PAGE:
Tiento is also the name of one of the palos by which flamenco tunes are classified.
The tiento is formally extraordinarily diverse, more a set of guidelines than a rigid structural model such as fugue or rondo. Nearly all tientos are imitative to some degree, though not as complex or developed as the fugue. This has led to their being associated with the other embryonic imitative forms cited above. Similarly, it is difficult to assign a single texture to the form, since it underwent a considerable amount of evolution from its inception to its decline in the late 18th century. The earliest tientos (such as those of Cabezón) were stylistically quite close to the ricercare in their extended use of the strict, motet-style counterpoint. Later (especially in the works of Cabanilles), tientos would frequently alternate between the older style of strict counterpoint, and virtuosic, affective figuration typical of the toccata and some fantasias. The evolution of the form was in part conditioned by the evolution of the Spanish organ, and it eventually came to include several variants or sub-forms, several of which are listed below:
- Tiento de medio registro: A tiento making use of the split keyboard, frequently found on Spanish organs from the mid-16th century on. The split keyboard refers to an organ manual where ranks of pipes may be engaged for half the keyboard, as opposed to the entire compass, which is the norm. This enables the player to utilize different sounds on the same keyboard, generally a solo sound and an accompaniment sound, though occasionally two sounds of equal strength. The tiento de medio registro figures prominently in the oeuvres of Correa de Arauxo, Aguilera de Heredia, and Bruna.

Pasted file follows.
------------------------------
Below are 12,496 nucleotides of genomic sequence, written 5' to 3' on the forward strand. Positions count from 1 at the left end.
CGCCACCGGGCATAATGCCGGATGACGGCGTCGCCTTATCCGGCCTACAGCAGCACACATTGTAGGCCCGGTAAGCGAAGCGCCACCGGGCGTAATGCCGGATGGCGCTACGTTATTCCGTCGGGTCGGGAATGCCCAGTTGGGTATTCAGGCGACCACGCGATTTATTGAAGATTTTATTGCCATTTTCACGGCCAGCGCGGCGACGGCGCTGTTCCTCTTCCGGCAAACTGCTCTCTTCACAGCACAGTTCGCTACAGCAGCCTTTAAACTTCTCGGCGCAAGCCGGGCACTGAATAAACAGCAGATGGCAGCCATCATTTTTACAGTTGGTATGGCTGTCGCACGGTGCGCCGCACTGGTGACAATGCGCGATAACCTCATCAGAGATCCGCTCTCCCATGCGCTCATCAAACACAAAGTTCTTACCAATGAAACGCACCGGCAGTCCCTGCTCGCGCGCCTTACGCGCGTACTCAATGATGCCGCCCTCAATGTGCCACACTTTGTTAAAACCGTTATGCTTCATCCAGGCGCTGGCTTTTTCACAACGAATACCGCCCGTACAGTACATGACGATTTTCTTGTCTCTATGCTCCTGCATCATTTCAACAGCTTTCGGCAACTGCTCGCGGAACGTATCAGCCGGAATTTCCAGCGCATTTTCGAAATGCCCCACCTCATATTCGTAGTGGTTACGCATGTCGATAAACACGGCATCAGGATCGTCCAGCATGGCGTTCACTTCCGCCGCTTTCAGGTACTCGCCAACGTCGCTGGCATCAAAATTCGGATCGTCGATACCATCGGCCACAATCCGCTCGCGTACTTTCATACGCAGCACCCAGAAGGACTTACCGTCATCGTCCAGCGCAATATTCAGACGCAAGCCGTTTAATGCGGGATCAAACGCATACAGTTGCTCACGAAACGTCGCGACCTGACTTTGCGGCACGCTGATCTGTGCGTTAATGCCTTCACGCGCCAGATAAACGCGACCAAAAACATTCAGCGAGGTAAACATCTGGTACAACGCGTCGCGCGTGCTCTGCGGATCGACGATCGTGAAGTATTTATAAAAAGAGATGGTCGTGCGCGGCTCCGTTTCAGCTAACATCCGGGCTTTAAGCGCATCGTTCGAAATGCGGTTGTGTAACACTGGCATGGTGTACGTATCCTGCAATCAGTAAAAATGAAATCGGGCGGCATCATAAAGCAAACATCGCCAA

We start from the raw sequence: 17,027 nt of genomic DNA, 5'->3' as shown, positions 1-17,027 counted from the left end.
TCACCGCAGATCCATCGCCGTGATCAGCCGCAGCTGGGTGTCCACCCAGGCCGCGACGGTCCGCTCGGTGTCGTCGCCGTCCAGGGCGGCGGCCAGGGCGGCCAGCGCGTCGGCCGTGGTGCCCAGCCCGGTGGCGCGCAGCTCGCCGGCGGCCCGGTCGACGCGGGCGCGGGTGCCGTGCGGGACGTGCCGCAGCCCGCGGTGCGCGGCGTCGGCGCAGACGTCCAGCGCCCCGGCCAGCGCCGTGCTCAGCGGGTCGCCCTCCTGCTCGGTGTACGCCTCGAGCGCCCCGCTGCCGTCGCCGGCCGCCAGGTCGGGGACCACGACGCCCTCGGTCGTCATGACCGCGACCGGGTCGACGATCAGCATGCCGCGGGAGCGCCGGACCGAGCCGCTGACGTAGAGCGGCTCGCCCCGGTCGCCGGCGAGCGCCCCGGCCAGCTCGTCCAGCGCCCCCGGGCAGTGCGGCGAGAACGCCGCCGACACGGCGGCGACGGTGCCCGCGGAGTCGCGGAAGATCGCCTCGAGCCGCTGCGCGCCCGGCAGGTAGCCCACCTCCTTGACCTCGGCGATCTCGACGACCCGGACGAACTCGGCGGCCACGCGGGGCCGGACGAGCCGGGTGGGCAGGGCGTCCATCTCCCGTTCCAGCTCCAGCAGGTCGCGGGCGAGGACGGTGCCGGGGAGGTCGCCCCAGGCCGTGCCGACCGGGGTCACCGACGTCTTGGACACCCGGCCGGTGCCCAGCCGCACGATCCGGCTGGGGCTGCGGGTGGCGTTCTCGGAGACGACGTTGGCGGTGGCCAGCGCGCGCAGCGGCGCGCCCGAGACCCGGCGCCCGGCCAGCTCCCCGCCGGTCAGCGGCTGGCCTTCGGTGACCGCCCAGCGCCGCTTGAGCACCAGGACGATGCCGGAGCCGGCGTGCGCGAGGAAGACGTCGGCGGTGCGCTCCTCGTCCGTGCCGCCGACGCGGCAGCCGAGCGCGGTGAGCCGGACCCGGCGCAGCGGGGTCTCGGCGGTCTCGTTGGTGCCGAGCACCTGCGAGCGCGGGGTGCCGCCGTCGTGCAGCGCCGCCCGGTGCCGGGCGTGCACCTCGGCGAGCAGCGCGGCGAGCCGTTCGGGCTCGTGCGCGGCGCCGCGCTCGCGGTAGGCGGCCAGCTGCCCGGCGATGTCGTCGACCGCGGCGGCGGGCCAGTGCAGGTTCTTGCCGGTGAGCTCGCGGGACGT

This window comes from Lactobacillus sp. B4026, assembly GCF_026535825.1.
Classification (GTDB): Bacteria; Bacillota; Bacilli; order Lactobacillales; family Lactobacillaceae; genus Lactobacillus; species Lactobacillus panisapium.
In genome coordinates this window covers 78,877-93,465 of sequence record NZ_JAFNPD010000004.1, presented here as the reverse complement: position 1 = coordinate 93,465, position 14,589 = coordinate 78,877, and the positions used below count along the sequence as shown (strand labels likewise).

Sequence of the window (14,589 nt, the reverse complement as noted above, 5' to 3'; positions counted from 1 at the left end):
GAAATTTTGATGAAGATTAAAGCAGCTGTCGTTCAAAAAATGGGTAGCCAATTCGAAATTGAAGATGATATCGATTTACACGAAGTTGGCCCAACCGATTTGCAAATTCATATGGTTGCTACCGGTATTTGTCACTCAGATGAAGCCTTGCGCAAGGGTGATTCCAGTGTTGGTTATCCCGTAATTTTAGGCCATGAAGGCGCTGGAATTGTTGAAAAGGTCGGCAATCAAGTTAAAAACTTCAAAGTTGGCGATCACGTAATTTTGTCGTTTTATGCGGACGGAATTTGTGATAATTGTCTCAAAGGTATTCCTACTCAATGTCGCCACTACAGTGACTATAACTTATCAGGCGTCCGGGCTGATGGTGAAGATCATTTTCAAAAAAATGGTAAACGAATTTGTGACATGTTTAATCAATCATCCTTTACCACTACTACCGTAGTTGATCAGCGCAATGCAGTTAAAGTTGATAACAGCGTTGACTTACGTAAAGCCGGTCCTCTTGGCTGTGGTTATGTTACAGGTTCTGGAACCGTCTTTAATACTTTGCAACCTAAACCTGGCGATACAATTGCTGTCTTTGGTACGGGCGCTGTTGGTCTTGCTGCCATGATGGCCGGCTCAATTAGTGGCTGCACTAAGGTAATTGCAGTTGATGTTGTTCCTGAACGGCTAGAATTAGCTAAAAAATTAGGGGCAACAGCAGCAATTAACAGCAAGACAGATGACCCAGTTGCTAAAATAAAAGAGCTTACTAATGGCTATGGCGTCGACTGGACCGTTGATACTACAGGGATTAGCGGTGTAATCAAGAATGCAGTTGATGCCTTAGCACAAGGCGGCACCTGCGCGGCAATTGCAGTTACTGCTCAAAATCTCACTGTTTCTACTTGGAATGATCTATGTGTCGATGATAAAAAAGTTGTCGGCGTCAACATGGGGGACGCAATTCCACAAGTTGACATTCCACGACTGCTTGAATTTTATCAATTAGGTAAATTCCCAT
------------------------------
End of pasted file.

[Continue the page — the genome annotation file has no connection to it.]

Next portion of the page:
- Tiento de lleno: The opposite of the tiento de medio registro; a tiento played on one sound (full register).
- Tiento de falsas: A tiento making frequent use of dissonance, so as to achieve particularly dramatic effect. “Falsas” refers to “false notes,” or dissonant tones not part of the current mode or key. It is similar to the Italian idea of Durezze e ligature (consonance and dissonance).
- Tiento pleno: an irregular tiento consisting of three sections: a prelude, fugue, and postlude. It has more in common with the German praeludium than with other tientos.